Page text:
Sunday, May 30, 2010

Dipping Dino Head, Fun With Gravity for Science Sunday



Since we've had a kind of dinosaur thing going this week, I was happy to see a dinosaur project in Jill Frankel Hauser's Gizmos & Gadgets, Creating Science Contraptions that Work (& knowing why), that we checked out from the library again, for a second time. It's the same book from which we got the idea for our Tipping Tiger Toy, back in September. This particular project, is really about gravity, more than dinosaurs, but it involves making a cardboard dinosaur - so, good enough.


The idea is to suspend the dino head, on a string, between the two body pieces, over a slit in a handle piece, with another string tied to a spot near the front, and a spot near the back of the head, with a weight hanging in the middle. When the weight swings forward, and back, it causes the head to dip up, and down, demonstrating the pull of gravity.

It seemed like a pretty simple idea, but I failed to notice on the back of the book, that it says, "For children ages 7 to 14 - and their families and friends!" And, believe me, it's not kidding about the age range. The kids helped trace out the dino pattern for me...


...and dutifully helped with some of the gluing...


...but other than that, I was left pretty much on my own for this one. And even I, almost gave up, about this point...


To attach the head, you run a string through a bead, tying the end, then through the shoulder, through another bead, through the head, through another bead, through the shoulder, through a final bead, and finally tie the other side off. It's next to impossible to get the string tight enough to hold the head. I think, maybe using a tooth pick, instead of a string, might be a better option.

I also had some trouble getting my weight, a nut, to swing straight back and forth. It wanted to twist, and slide on the string, and was very frustrating. But, with my husband smirking on, I persevered, added some tape, to keep everything tight, and swinging, and presented the children with their new science toy.

They liked the toy, and even listened patiently as I explained the science behind it (pretty well word for word out of the book). But, then my three year old, in great distress, wanted to know why I hadn't made one for each of them. At which point, my husband's smirk turned into a full blown laugh.

He is sooo in charge of the next science project!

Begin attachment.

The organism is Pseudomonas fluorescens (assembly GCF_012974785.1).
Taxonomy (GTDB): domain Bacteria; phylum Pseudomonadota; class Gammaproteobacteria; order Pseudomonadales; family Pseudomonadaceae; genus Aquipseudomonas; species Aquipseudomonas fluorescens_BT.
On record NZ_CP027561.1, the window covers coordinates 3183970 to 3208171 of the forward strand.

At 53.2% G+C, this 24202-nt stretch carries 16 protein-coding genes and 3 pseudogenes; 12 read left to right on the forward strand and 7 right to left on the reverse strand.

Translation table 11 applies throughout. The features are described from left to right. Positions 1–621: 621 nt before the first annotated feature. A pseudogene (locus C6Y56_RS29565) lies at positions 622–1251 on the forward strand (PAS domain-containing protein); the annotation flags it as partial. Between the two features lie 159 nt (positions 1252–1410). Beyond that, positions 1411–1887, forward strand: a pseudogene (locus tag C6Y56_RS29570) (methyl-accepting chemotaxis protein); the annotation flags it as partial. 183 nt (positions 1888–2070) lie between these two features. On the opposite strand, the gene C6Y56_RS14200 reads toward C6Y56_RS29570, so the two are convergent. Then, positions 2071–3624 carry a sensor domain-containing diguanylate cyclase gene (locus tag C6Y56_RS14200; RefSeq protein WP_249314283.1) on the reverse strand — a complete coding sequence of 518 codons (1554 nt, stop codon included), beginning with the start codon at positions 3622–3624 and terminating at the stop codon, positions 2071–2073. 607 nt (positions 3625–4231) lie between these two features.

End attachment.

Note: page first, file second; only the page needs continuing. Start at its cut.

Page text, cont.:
For more fun with science (some of which, can actually be done by children), check out this week's Science Sunday link up, at Adventures in Mommydom.



It's great to be a homeschooler.

8 comments:

Debbie said...

Don't you just love those instructions that are nearly impossible to follow! Great job hanging in there and getting one put together at least!

Christy said...

I applaud you for sticking with it. I can't say that I would have.

Ticia said...

That gets frustrating when it doesn't work the way the claim. I wonder if a heavier cardboard would have worked?

Kelly said...

I think it turned out great. I'm impressed that you finished it too. I would have opted for a day at the park!

MaryAnne said...

This sounds really complicated! You really should try the vinegar and baking soda experiment - there's no mess so long as you prep everything without help from the kiddos and make sure the balloon doesn't fly off during the experiment =)

Discovering Montessori said...

Good job for sticking to it!! I probably would of stopped at the tracing the dino pattern. Thanks for sharing.

Wonder Mom said...

I am so NOT mechanical- I am thinking this would not be an experiment for our family, but it does sound so cool!

Anonymous said...

I'm glad I found your blog before trying this on my own. We have done all of the experiments in Gizmos and Gadgets up to this point and this one has been the only one where the instructions weren't completely clear. We got through it. It took 45mins and a lot of work to see a little head bob up and down. My 10-year old wasn't impressed! LOL I tried your tooth pick idea and that held the head too tight. In the end I had to thread the string. I used pony beads and kite string. The beads don't have to be tightly tied for it to work. Tape instead of glue for sure! Hope our combined experience helps someone else.

Homeschool Mom in Washington State